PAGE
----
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A State of Permanent Joy

Sunday, August 29, 2010

Eknath Easwaran's Thought for the Day for today touched me deeply. It is definitely soul food for the mystics among us:
And what rule do you think I walked by? Truly a strange one, but the best in the whole world. I was guided by an implicit faith in God's goodness; and therefore led to the study of the most obvious and common things. For thus I thought within myself: God being, as generally believed, infinite in goodness, it is most consonant and agreeable with His nature that the best things should be most common.
-- Thomas Traherne

A state of permanent joy, hidden at the very center of consciousness, is the Eden to which the long journey of spiritual seeking leads. There, the mystics of all religions agree, we uncover our original goodness. We don't have to buy it; we don't have to create it; we don't have to pour it in; we don't even have to be worthy of it. This native goodness is the essential core of human nature.

We are made, the scriptures of all religions assure us, in the image of God. Nothing can change our original goodness. Whatever mistakes we have made in the past, whatever problems we may have in the present, in every one of us the uncreated spark in the soul remains untouched, ever pure, ever perfect. Even if we try with all our might to douse or hide it, it is always ready to set our personality ablaze with light.
-- Eknath Easwaran

Easwaran's commentaries tend to make use of texts of mystics from the world's great religions, today's being that of a Christian mystic:

Thomas Traherne, priest and poet

Thomas Traherne, 1636 - 1674, was an English priest, poet and prose writer, educated at the University of Oxford. His great theme is the visionary innocence of childhood, and in this respect he has been compared with William Blake and Walt Whitman. His style, too, bears resemblance to these authors in its incantatory rush, repetitions, and disregard for the rules of standard English. His poems, such as the often-anthologized "Shadows in the Water," suggest that adults have lost the joy of childhood, and with it an understanding of the divine nature of creation. In his writing, Traherne sought to reclaim this joy in the world.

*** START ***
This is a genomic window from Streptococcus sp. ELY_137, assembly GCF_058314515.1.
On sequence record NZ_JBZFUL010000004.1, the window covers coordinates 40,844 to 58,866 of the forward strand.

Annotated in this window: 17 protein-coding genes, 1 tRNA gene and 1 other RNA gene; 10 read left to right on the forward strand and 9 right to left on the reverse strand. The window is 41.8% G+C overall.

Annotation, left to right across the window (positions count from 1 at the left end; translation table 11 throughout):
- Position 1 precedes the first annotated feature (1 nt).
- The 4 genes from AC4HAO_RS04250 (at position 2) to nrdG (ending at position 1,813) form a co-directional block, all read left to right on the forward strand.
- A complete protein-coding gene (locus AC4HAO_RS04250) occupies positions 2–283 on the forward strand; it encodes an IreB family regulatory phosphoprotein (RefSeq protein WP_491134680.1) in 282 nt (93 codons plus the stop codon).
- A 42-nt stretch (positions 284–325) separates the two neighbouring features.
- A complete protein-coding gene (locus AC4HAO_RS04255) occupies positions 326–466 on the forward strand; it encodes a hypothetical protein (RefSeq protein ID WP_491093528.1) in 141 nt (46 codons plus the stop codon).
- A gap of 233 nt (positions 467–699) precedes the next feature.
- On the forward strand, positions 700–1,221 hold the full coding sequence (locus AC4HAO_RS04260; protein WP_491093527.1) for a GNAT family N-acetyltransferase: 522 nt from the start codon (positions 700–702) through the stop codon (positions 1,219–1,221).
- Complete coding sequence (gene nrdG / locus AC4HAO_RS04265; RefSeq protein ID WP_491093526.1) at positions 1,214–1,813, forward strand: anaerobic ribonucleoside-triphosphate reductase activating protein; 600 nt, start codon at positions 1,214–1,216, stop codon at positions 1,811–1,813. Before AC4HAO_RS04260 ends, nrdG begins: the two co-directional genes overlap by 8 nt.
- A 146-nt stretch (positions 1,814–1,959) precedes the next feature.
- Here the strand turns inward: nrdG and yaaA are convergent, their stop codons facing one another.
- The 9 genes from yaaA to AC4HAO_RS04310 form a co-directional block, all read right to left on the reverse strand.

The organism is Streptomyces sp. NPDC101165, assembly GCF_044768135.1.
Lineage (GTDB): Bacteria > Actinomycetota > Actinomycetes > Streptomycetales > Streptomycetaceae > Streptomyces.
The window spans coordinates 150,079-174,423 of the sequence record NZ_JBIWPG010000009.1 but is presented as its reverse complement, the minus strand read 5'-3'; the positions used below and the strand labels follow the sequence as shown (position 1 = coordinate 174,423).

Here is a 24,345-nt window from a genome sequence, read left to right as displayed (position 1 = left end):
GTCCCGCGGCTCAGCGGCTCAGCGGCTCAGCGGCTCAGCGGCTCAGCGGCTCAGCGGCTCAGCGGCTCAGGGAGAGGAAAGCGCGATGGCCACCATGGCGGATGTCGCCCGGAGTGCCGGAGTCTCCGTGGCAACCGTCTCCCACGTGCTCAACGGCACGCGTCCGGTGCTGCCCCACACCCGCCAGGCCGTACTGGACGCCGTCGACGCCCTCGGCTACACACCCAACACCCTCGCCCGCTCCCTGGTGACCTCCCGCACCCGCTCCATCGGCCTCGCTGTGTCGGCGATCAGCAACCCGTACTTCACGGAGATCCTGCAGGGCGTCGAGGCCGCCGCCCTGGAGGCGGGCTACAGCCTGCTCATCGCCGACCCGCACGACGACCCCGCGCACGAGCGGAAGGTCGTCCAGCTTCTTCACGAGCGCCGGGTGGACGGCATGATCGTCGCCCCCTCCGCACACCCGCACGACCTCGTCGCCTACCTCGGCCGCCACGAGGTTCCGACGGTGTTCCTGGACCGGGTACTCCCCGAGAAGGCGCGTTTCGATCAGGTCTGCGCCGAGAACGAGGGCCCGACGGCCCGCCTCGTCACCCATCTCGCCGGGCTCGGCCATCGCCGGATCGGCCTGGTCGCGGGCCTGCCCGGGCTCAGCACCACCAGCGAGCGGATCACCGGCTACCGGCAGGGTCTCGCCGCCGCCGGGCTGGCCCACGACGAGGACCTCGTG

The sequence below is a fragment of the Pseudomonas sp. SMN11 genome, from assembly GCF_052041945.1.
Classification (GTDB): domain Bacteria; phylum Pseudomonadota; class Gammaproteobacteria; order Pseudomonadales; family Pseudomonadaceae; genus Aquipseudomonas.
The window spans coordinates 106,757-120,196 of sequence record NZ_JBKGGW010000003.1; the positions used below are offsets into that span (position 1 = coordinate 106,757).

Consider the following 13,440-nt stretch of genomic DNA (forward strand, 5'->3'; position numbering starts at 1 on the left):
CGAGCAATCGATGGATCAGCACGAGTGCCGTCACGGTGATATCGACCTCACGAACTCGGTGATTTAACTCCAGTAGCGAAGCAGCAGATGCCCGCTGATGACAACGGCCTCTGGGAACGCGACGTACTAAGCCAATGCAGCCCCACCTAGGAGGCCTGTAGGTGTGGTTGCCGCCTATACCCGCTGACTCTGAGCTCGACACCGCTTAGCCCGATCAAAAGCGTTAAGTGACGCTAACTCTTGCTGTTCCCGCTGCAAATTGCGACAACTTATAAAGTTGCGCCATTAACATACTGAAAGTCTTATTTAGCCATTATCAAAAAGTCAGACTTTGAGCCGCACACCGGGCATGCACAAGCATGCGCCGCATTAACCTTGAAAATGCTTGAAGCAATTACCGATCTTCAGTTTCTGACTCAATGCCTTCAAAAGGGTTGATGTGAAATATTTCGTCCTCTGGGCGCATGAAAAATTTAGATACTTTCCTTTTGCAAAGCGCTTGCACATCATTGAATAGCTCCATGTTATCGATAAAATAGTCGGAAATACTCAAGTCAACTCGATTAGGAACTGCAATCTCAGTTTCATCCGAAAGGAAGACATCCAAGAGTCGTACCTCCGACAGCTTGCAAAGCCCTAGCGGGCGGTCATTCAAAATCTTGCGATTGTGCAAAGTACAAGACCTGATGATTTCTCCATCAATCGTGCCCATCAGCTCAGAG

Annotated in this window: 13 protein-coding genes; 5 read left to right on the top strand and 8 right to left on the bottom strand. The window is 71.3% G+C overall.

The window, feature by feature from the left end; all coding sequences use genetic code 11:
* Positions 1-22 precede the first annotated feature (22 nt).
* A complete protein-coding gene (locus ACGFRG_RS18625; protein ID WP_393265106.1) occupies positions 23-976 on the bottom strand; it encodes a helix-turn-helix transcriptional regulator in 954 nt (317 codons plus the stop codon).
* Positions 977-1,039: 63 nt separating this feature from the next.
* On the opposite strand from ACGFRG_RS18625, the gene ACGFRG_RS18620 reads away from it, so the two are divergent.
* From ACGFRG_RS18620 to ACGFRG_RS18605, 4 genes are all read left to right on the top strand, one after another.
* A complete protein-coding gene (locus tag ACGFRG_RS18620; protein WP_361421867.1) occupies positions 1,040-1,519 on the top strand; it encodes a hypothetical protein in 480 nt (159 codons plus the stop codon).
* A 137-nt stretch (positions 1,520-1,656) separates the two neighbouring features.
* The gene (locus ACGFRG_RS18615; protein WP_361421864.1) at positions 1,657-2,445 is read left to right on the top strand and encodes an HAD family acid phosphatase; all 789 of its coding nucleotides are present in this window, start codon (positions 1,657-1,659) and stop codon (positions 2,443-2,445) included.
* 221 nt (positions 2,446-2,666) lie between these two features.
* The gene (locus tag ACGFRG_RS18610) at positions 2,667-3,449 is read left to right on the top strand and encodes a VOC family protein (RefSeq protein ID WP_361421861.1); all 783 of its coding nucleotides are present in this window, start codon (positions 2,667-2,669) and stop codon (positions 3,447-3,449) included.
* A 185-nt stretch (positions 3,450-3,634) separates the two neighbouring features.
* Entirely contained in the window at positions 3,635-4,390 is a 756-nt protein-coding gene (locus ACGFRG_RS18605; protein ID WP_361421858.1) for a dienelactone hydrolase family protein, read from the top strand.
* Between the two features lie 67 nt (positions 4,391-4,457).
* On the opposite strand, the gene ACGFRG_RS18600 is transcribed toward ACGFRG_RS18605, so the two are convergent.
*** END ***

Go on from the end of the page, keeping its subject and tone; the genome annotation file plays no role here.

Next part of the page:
Member Comments About This Blog Post:

DOKEYOKEY 8/31/2010 9:05AM

    Hello, Maha -- Thank you so much for posting this inspirational material. I am learning so much from you and your guides!


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KALIGIRL 8/31/2010 8:45AM

    Here's to uncovering our original goodness.

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DENI_ZEN 8/30/2010 10:09PM

    Ahhh...these thoughts of Easwaran's (and Traherne's!) bring back some very warm, soothing memories, Maha - thank you! I'm reminded of a gray, early winter afternoon after a frustrating doctor's appointment about 20 years ago. I'd gone to our used book store, which sits at one end of a lakeside plaza, and gulls were crying out, circling overhead. When I emerged with a book, it was Easwaran's "Words to Live By," which I read and reread many times before giving it away. Then, as now, there was bottomless comfort in his words :) Thank you! - Sandi emoticon

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SHERYLDS 8/30/2010 7:32PM

    Great blog. Thank you. Food for the soul

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JERSEYGIRL1950 8/30/2010 6:24PM

    I have learned this lesson in many ways over the last 6 months..and i feel i'm a better person because of it..always an ispiration my friend emoticon

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THE_SILVER_OWL 8/30/2010 12:17PM